Warming up is a rather overlooked part of playing an instrument, but essential to playing your best.
The good news about warming up is that you really don’t need to allot much time. I find that 10 minutes of playing is enough to get someone ready to roll in most cases.
I have Raynaud syndrome, which causes circulation issues in my hands and as a result makes them colder than average. Needless to say, warming up is important to me and I have found several things that have dramatically helped:
1) Don’t warm up too fast
This is one of the best tips I can give anyone. You may think that playing fast scales and technical parts will get you where you need to be faster, but it’s actually highly counter-productive. I have found time after time that as I am eager to get warmed up quickly I overdo it and end up making my muscles tense and strained.
The preparation time before getting to go on stage can be exciting, but you’re always better off taking it slow and steady. When I first grab my guitar I just simply play some low-key rhythm or very simple riffing to get the blood flowing.
2) Stretch after warming up
This is something that I see many people do wrong. It is a big misconception that you need to stretch before doing exercise and playing an instrument.
You have to increase the temperature of your muscles to loosen them first. Otherwise, you can make things worse. If you want to warm up your whole body quickly, do a quick plank (yes, we’ve done this backstage on the road).
In general, stretching is very important. I do forearm stretches every single day, when I’m warmed up, to help keep them from tightening up over time.
3) Try light Gua Sha muscle therapy
Here’s a unique tip that was relayed to me through our drummer’s chiropractor that’s helped a lot. Gua Sha is a type of Chinese muscle therapy that is based on scraping the muscles to loosen muscle fascia.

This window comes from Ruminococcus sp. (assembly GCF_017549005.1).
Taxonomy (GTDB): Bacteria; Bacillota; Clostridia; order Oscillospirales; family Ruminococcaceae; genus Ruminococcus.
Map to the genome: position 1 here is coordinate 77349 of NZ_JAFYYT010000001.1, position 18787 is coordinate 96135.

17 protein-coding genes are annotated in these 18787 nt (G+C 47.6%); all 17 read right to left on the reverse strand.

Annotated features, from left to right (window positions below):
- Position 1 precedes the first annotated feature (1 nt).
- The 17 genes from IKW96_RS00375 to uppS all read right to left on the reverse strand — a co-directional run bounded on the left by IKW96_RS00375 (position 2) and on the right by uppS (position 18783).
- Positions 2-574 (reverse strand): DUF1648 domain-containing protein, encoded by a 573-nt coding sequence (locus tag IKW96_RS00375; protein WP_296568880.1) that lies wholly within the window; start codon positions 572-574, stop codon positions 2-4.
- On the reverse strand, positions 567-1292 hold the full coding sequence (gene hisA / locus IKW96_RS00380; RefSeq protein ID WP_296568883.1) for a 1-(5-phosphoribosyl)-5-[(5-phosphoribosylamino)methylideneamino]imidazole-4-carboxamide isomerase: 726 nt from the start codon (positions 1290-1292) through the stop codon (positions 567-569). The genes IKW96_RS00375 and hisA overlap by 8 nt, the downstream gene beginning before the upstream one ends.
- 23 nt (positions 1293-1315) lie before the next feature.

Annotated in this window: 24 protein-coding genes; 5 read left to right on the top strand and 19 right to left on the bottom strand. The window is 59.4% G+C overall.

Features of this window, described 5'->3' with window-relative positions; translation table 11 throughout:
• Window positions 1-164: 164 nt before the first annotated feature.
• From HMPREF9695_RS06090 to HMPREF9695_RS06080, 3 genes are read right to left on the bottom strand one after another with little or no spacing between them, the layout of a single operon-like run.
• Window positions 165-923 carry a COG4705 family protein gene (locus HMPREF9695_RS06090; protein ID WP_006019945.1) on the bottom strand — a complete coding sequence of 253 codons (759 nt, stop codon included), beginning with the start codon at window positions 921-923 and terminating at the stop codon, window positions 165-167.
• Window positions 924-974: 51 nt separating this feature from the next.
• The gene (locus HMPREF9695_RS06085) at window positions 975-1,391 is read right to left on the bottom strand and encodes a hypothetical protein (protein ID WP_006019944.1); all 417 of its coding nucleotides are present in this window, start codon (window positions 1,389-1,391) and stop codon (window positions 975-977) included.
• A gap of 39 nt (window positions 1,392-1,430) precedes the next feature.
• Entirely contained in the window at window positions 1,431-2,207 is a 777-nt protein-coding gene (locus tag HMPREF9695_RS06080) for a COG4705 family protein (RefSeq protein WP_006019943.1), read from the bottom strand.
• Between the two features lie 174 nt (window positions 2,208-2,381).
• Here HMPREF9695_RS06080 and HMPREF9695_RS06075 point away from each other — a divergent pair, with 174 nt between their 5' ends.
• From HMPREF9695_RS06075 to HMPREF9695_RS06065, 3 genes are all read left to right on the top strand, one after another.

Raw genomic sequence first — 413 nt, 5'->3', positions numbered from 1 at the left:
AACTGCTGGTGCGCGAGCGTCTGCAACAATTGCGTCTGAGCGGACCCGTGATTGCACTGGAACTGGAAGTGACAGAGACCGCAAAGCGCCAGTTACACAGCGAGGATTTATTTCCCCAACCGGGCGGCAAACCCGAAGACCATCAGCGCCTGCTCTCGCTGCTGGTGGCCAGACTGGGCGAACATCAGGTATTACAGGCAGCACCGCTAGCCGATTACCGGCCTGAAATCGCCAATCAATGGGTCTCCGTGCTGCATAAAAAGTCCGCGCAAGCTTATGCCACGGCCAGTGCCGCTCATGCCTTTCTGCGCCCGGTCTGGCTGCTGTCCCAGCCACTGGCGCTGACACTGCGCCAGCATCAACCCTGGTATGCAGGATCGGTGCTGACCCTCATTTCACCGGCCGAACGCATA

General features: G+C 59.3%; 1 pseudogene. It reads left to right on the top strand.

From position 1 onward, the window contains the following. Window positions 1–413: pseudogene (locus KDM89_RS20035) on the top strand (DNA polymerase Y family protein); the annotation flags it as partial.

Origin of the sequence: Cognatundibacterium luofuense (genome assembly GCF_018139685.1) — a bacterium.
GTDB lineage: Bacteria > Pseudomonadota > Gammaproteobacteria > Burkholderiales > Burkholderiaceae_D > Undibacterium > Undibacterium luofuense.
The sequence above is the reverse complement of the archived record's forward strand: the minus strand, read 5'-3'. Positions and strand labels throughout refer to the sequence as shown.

It can be done rather gently, without pain, and is not dangerous. I use a stainless steel tool I found on Amazon for $15. All you do is take it and push it down your forearms towards your hands several times and you’re good to go. There are plenty of videos online explaining this process.
4) Try a topical balm for muscle relaxation
An artist who was dealing with neck pain once gave me some pain relief balm to use on my forearms before playing and I was shocked by the outcome. I felt ready to play instantly and had no tension in my forearms throughout the entire set.
I prefer the more natural extract-based products, and there are plenty of options you can find online. Many times I’ll use them before using the Gua Sha tool, especially if I’m playing in a cold environment.
5) Find a song that gets your hands moving
My go-to warm-up song for many years has been one of the first songs I’ve ever learned: “Can’t Stop” by the Red Hot Chili Peppers. I play this nearly every time before going on stage (but only after more simple warm-upswarm ups beforehand). I like this song because it:
A: Is fun and has energy
B: Gets the right hand moving
C: Forces you to be accurate by muting strings with your left hand
D: Makes you play across multiple strings
In the end, find a fun song to play, don’t stress out, and always invite God to play through the gift He’s given you.
What are some other ways that have helped you warm-up before playing? Leave a comment below!
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